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Commonwealth's Counties

Body-Worn Camera Workgroup Prepares Recommendations

A workgroup convened by the Compensation Board to review the issue of body-worn cameras and their effect on the workloads of Commonwealth’s Attorneys’ offices has concluded its meetings and the final report is in the process of drafting and approval. As reported in a recent County Connections article, the creation of this workgroup was directed by language in the 2018 Appropriations Act; language in the Senate-passed version of the budget would have required localities using body-worn cameras for law enforcement to fund new Assistant Commonwealth’s Attorneys at a ratio of one attorney per 50 cameras in use. After local governments objected to this one-size-fits-all mandate, the study directive was included in the final budget as a compromise.

The workgroup met three times in person and local government representatives and Commonwealth’s Attorneys held an additional discussion via conference call. Commonwealth’s Attorneys participating in the workgroup were adamant throughout the discussions that prosecutors have an ethical duty to review all footage captured by body-worn cameras that may be used as evidence in a trial or may be exculpatory for the defendant, a view that was supported by the Virginia State Bar’s ethics counsel and a member of the Court of Appeals of Virginia. In jurisdictions using body-worn cameras for law enforcement, even routine traffic stops may generate several hours’ worth of footage which must be reviewed, and Commonwealth’s Attorneys argued that the volume of footage makes complying with their ethical obligations difficult.
Local representatives on the workgroup emphasized that the discussion of workload within Commonwealth’s Attorneys’ offices must include the state’s failure to fund the Compensation Board-approved staffing standards for the last ten years, which has been mitigated in many localities by local funding of additional positions, as well as local salary supplements. Local representatives articulated the view that any further discussion of locally-funded positions should be contingent on the state meeting its obligations first, and that a more detailed study is needed to support any particular ratio of cameras to attorneys, suggesting that a moratorium on any further deployment of body-worn cameras while such a study was undertaken would be appropriate.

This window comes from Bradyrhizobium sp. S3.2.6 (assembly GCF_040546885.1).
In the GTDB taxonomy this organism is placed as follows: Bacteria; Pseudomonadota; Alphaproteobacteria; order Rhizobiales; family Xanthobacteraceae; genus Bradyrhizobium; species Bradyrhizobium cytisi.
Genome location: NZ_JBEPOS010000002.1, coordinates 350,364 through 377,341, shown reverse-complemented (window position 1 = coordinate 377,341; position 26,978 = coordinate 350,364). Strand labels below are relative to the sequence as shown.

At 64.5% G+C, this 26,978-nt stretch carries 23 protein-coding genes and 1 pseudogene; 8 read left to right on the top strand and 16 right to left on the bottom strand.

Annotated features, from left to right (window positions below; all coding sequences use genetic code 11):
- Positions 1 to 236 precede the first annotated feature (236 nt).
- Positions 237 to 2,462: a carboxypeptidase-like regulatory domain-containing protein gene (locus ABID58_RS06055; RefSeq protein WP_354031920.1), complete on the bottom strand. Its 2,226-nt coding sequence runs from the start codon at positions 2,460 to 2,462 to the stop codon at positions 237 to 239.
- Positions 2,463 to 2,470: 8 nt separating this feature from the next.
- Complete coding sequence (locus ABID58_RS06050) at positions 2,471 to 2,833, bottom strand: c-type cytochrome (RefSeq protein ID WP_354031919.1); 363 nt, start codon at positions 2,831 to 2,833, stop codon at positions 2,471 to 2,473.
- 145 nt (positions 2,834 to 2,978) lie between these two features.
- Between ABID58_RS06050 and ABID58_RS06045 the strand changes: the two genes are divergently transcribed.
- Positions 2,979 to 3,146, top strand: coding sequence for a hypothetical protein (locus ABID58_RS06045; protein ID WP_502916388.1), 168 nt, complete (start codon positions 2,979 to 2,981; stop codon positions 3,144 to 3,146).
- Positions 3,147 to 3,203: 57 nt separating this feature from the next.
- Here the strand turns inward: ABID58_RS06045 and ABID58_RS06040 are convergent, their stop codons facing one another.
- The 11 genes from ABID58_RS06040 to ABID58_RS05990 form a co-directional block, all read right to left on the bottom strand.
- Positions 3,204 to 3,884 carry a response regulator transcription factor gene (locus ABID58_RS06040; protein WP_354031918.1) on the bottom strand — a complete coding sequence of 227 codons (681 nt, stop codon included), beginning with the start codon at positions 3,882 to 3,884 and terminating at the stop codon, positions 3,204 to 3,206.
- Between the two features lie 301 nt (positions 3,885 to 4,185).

Although all parties are in agreement that the state must fund the existing staffing standards, Commonwealth’s Attorneys were not willing to forego a requirement for additional staff beyond the existing standards, arguing that some offices are not owed any more staff in accordance with the staffing standards, but are struggling to keep up with the additional workload generated by body-worn camera footage. Likewise, they were not willing to support further study of the issues surrounding body-worn camera use without additional staff being provided in the near-term.

In an effort to avoid last session’s Senate-approved language being reintroduced, the workgroup’s compromise recommendations involve several elements:

State funding for full staffing in accordance with the state-adopted staffing standards will be a top priority recommendation. The House Appropriations Committee included funding 25 percent of full staffing standards as a priority item in the list presented to members at the Committee retreat last week.

Localities currently using body-worn cameras will have the ability to work with their respective Commonwealth’s Attorneys to come to an agreement on the need for additional staff. Localities considering deploying the cameras should meet with their Commonwealth’s Attorney in advance to talk though the implications for the locality and the prosecutor’s office.

If the locality and the Commonwealth Attorney fail to agree, the mandated staffing ratio would take effect (Commonwealth’s Attorneys on the workgroup amended the ratio from 1 attorney per 50 cameras, which would have been required under the 2018 Senate budget language, to 1 attorney per 75 cameras). The ratio would take into account local support for additional staff that have already been provided to address body-worn camera-related workload.

A more detailed study would be undertaken, and the proposed staffing ratios would be revisited at the conclusion of the study.

The workgroup report is being drafted by Compensation Board staff and is scheduled to be presented to the Compensation Board for its approval on November 28.

VACo Contact: Katie Boyle

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